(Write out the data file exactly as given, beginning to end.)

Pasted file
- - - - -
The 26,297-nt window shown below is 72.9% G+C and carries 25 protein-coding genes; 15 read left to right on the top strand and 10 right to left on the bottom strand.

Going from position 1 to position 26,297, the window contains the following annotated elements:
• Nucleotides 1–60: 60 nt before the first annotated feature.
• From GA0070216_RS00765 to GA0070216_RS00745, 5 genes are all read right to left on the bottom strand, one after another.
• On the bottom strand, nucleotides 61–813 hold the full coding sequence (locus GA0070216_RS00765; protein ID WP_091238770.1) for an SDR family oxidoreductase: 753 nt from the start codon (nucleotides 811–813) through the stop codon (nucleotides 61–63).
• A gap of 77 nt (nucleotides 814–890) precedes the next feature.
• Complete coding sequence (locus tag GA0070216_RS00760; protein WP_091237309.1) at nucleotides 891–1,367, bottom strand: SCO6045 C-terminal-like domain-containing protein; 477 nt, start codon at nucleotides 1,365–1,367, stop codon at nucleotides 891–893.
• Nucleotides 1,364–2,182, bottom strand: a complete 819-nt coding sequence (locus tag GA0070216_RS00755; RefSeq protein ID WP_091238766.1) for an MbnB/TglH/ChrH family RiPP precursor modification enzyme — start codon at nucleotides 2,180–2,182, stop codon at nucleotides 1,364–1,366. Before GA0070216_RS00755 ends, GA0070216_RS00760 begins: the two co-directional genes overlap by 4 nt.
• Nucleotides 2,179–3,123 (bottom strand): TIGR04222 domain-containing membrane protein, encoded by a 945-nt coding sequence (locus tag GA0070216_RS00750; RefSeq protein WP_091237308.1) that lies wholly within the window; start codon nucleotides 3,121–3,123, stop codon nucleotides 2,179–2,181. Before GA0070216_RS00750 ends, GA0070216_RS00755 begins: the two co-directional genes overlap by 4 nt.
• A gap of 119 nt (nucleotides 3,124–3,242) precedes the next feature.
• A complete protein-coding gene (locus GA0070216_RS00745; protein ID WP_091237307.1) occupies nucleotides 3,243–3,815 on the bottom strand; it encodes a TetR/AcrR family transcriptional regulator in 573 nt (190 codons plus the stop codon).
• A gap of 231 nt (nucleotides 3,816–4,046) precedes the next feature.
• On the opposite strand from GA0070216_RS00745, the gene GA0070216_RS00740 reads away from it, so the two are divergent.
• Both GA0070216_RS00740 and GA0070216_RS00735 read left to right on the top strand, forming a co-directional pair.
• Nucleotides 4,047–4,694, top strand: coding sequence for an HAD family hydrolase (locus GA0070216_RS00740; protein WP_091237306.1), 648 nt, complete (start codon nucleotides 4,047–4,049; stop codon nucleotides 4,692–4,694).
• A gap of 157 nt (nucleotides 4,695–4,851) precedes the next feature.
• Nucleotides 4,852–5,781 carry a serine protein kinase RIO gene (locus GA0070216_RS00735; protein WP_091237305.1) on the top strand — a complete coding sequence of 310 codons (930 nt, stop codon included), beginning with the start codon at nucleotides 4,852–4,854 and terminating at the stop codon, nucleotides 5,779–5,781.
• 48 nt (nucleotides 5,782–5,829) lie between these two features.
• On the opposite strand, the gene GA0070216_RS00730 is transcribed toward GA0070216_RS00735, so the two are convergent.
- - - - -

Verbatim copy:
The 26,297-nt window shown below is 72.9% G+C and carries 25 protein-coding genes; 15 read left to right on the top strand and 10 right to left on the bottom strand.

Going from position 1 to position 26,297, the window contains the following annotated elements:
• Nucleotides 1–60: 60 nt before the first annotated feature.
• From GA0070216_RS00765 to GA0070216_RS00745, 5 genes are all read right to left on the bottom strand, one after another.
• On the bottom strand, nucleotides 61–813 hold the full coding sequence (locus GA0070216_RS00765; protein ID WP_091238770.1) for an SDR family oxidoreductase: 753 nt from the start codon (nucleotides 811–813) through the stop codon (nucleotides 61–63).
• A gap of 77 nt (nucleotides 814–890) precedes the next feature.
• Complete coding sequence (locus tag GA0070216_RS00760; protein WP_091237309.1) at nucleotides 891–1,367, bottom strand: SCO6045 C-terminal-like domain-containing protein; 477 nt, start codon at nucleotides 1,365–1,367, stop codon at nucleotides 891–893.
• Nucleotides 1,364–2,182, bottom strand: a complete 819-nt coding sequence (locus tag GA0070216_RS00755; RefSeq protein ID WP_091238766.1) for an MbnB/TglH/ChrH family RiPP precursor modification enzyme — start codon at nucleotides 2,180–2,182, stop codon at nucleotides 1,364–1,366. Before GA0070216_RS00755 ends, GA0070216_RS00760 begins: the two co-directional genes overlap by 4 nt.
• Nucleotides 2,179–3,123 (bottom strand): TIGR04222 domain-containing membrane protein, encoded by a 945-nt coding sequence (locus tag GA0070216_RS00750; RefSeq protein WP_091237308.1) that lies wholly within the window; start codon nucleotides 3,121–3,123, stop codon nucleotides 2,179–2,181. Before GA0070216_RS00750 ends, GA0070216_RS00755 begins: the two co-directional genes overlap by 4 nt.
• A gap of 119 nt (nucleotides 3,124–3,242) precedes the next feature.
• A complete protein-coding gene (locus GA0070216_RS00745; protein ID WP_091237307.1) occupies nucleotides 3,243–3,815 on the bottom strand; it encodes a TetR/AcrR family transcriptional regulator in 573 nt (190 codons plus the stop codon).
• A gap of 231 nt (nucleotides 3,816–4,046) precedes the next feature.
• On the opposite strand from GA0070216_RS00745, the gene GA0070216_RS00740 reads away from it, so the two are divergent.
• Both GA0070216_RS00740 and GA0070216_RS00735 read left to right on the top strand, forming a co-directional pair.
• Nucleotides 4,047–4,694, top strand: coding sequence for an HAD family hydrolase (locus GA0070216_RS00740; protein WP_091237306.1), 648 nt, complete (start codon nucleotides 4,047–4,049; stop codon nucleotides 4,692–4,694).
• A gap of 157 nt (nucleotides 4,695–4,851) precedes the next feature.
• Nucleotides 4,852–5,781 carry a serine protein kinase RIO gene (locus GA0070216_RS00735; protein WP_091237305.1) on the top strand — a complete coding sequence of 310 codons (930 nt, stop codon included), beginning with the start codon at nucleotides 4,852–4,854 and terminating at the stop codon, nucleotides 5,779–5,781.
• 48 nt (nucleotides 5,782–5,829) lie between these two features.
• On the opposite strand, the gene GA0070216_RS00730 is transcribed toward GA0070216_RS00735, so the two are convergent.